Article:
Suppression of the inflammatory response by disease-inducible interleukin-10 gene therapy in a three-dimensional micromass model of the human synovial membrane
SourceArthritis Research & Therapy, 18, (2016), pp. 186
Article / Letter to editor
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Arthritis Research & Therapy
SubjectRadboudumc 5: Inflammatory diseases RIHS: Radboud Institute for Health Sciences; Radboudumc 5: Inflammatory diseases RIMLS: Radboud Institute for Molecular Life Sciences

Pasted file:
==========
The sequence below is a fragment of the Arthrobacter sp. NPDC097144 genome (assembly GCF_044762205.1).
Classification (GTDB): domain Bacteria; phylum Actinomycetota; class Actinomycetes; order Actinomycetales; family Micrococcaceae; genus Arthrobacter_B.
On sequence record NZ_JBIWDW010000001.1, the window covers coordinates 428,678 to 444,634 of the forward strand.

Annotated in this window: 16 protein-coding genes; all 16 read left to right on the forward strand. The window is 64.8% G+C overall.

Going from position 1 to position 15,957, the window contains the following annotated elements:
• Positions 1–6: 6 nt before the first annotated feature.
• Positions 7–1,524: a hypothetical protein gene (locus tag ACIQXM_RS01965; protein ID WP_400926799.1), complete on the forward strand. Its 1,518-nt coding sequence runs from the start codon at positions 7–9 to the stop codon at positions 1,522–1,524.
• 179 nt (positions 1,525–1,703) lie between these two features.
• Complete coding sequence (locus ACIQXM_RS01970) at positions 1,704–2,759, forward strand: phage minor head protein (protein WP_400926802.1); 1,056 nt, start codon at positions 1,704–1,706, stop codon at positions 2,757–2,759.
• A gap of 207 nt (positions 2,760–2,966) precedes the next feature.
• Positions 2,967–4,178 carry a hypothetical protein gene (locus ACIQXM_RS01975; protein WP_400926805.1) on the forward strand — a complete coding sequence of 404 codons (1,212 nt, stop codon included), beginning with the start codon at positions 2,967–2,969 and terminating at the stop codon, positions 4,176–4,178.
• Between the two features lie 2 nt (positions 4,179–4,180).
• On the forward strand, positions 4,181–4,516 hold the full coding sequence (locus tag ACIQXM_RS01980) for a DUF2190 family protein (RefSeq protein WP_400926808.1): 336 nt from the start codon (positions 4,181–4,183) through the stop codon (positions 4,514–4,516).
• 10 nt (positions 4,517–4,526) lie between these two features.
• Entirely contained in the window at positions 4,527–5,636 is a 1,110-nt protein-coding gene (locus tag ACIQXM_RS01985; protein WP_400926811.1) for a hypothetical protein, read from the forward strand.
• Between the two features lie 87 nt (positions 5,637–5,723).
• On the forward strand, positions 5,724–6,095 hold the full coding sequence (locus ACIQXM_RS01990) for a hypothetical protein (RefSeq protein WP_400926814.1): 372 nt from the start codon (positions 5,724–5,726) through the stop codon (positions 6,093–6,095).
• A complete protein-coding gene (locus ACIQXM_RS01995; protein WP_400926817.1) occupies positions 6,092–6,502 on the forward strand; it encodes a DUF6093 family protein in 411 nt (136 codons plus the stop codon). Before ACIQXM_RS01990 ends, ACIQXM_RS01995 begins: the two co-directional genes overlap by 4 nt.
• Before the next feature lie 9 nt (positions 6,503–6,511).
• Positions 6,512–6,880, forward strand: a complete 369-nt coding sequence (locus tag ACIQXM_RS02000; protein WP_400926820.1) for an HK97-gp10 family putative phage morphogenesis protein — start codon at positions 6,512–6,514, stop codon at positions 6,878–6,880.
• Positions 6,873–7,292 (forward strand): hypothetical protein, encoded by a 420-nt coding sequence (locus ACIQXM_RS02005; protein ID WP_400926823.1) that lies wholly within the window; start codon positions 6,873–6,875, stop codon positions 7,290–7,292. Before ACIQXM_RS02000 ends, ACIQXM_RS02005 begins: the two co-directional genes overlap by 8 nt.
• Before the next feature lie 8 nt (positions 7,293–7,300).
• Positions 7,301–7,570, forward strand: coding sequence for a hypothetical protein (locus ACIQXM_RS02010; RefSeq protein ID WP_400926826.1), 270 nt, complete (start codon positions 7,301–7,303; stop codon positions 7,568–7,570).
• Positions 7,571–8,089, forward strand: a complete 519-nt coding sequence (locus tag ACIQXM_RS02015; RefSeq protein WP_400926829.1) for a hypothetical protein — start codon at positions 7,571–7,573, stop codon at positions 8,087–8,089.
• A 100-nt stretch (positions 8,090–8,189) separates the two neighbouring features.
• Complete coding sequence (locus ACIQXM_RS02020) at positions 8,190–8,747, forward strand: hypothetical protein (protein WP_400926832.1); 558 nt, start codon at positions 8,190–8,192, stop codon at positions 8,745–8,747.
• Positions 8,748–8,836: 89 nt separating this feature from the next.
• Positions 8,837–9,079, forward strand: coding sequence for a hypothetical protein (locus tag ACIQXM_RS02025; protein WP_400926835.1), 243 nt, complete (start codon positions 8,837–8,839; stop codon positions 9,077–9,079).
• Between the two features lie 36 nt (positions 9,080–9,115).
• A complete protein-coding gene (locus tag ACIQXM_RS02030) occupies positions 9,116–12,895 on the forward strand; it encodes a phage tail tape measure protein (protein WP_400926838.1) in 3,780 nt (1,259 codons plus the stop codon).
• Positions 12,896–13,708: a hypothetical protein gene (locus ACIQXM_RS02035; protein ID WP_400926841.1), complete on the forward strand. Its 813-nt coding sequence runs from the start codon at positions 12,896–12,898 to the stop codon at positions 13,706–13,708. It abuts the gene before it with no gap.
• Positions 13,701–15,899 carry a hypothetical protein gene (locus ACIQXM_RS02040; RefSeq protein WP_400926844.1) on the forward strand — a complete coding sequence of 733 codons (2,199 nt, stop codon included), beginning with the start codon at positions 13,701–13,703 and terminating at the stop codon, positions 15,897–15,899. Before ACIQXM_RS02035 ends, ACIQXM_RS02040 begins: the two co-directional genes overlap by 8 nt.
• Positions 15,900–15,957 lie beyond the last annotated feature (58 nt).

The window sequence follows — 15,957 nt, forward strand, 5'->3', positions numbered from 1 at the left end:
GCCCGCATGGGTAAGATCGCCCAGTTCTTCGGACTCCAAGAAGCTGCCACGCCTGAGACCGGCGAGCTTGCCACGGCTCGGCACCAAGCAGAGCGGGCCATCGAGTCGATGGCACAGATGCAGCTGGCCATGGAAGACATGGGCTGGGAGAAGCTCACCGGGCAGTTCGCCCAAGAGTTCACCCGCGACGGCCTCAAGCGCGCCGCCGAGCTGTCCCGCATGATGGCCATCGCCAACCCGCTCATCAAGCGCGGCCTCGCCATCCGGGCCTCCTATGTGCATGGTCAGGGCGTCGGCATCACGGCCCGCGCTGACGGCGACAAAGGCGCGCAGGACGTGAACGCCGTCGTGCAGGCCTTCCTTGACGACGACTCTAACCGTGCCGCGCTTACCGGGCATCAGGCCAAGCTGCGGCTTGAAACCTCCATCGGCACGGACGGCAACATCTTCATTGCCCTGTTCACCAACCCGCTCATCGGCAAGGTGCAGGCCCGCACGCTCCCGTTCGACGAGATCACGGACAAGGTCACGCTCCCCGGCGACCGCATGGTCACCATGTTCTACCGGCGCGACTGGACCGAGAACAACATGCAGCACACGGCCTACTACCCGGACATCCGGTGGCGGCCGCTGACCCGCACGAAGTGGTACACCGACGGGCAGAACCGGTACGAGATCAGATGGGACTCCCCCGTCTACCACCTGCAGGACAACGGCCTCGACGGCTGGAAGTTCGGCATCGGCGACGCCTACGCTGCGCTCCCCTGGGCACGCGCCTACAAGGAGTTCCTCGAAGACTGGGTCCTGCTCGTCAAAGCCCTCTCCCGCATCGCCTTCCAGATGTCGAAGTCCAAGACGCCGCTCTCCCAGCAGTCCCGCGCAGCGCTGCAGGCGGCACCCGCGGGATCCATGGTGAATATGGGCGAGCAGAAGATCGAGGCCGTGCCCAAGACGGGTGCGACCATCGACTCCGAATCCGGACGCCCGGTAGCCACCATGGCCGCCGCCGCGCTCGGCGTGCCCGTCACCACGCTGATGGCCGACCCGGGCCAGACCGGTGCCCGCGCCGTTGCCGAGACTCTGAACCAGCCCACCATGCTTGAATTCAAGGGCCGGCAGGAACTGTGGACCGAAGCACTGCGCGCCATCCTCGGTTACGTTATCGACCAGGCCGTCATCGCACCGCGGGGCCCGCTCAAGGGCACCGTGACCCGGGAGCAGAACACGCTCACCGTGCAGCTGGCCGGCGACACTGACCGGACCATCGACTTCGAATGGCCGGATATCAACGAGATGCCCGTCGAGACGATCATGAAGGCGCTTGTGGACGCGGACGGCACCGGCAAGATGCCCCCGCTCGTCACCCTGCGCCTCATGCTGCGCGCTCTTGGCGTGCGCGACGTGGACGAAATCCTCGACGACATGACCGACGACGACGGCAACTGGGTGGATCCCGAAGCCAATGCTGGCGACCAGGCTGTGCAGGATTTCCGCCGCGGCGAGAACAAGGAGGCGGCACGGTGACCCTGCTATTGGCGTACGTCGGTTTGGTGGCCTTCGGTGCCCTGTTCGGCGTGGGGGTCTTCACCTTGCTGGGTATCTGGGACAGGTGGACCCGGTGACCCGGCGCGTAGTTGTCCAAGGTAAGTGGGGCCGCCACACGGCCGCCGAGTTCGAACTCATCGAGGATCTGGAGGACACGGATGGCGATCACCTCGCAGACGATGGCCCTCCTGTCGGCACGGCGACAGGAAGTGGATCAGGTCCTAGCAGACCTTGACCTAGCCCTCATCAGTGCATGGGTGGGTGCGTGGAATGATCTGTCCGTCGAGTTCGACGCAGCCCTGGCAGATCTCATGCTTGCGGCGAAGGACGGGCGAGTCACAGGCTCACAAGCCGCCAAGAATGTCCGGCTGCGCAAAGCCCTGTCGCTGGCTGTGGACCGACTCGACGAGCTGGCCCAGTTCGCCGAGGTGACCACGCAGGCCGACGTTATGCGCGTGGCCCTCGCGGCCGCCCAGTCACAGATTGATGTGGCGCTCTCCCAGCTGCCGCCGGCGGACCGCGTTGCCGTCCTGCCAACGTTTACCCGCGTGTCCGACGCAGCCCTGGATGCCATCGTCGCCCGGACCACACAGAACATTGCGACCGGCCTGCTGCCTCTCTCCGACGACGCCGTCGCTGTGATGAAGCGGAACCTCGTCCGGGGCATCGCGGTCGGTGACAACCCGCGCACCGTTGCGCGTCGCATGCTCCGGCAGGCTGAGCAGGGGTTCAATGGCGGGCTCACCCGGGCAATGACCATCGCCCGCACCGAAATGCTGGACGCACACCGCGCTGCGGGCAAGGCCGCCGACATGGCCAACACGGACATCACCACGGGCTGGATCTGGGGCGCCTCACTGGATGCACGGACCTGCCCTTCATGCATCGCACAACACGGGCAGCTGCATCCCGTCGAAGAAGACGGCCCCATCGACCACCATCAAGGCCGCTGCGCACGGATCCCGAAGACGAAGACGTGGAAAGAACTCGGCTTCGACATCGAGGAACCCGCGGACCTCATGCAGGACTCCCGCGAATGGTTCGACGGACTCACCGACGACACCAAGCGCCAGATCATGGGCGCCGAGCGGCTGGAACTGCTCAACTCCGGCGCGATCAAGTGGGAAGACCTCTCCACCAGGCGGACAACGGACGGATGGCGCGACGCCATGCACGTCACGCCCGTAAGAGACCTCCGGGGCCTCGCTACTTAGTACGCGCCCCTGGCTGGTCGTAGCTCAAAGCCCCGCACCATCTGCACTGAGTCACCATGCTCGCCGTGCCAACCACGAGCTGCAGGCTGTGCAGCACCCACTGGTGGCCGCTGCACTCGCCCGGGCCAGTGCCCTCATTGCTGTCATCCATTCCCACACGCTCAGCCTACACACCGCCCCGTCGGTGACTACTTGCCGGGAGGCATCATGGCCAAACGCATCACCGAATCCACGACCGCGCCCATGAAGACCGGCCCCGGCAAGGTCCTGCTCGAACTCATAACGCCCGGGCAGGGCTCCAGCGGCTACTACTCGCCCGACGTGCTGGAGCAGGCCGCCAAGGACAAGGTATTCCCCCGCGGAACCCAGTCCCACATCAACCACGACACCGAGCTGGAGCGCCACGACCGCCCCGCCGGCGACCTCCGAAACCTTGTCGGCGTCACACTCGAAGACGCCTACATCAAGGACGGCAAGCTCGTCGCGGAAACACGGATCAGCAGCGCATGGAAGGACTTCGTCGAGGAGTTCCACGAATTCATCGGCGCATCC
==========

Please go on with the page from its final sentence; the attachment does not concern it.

BACKGROUND: Gene therapy has the potential to provide long-term production of therapeutic proteins in the joints of osteoarthritis (OA) patients. The objective of this study was to analyse the therapeutic potential of disease-inducible expression of anti-inflammatory interleukin-10 (IL-10) in the three-dimensional micromass model of the human synovial membrane. METHODS: Synovial tissue samples from OA patients were digested and the cells were mixed with Matrigel to obtain 3D micromasses. The CXCL10 promoter combined with the firefly luciferase reporter in a lentiviral vector was used to determine the response of the CXCL10 promoter to tumour necrosis factor alpha (TNF-alpha), interleukin-1beta (IL-1beta) and lipopolysaccharide (LPS). The effects of recombinant IL-10 on gene expression were determined by quantitative PCR. The production of IL-10 from the CXCL10p-IL10 vector and the effects on pro-inflammatory cytokine production were assessed by multiplex ELISA. RESULTS: Micromasses made from whole synovial membrane cell suspensions form a distinct surface composition containing macrophage and fibroblast-like synoviocytes thus mimicking the synovial lining. This lining can be transduced by lentiviruses and allow CXCL-10 promoter-regulated transgene expression. Adequate amounts of IL-10 transgene were produced after stimulation with pro-inflammatory factors able to reduce the production of synovial IL-1beta and IL-6. CONCLUSIONS: Synovial micromasses are a suitable model to test disease-regulated gene therapy approaches and the CXCL10p-IL10 vector might be a good candidate to decrease the inflammatory response implicated in the pathogenesis of OA.
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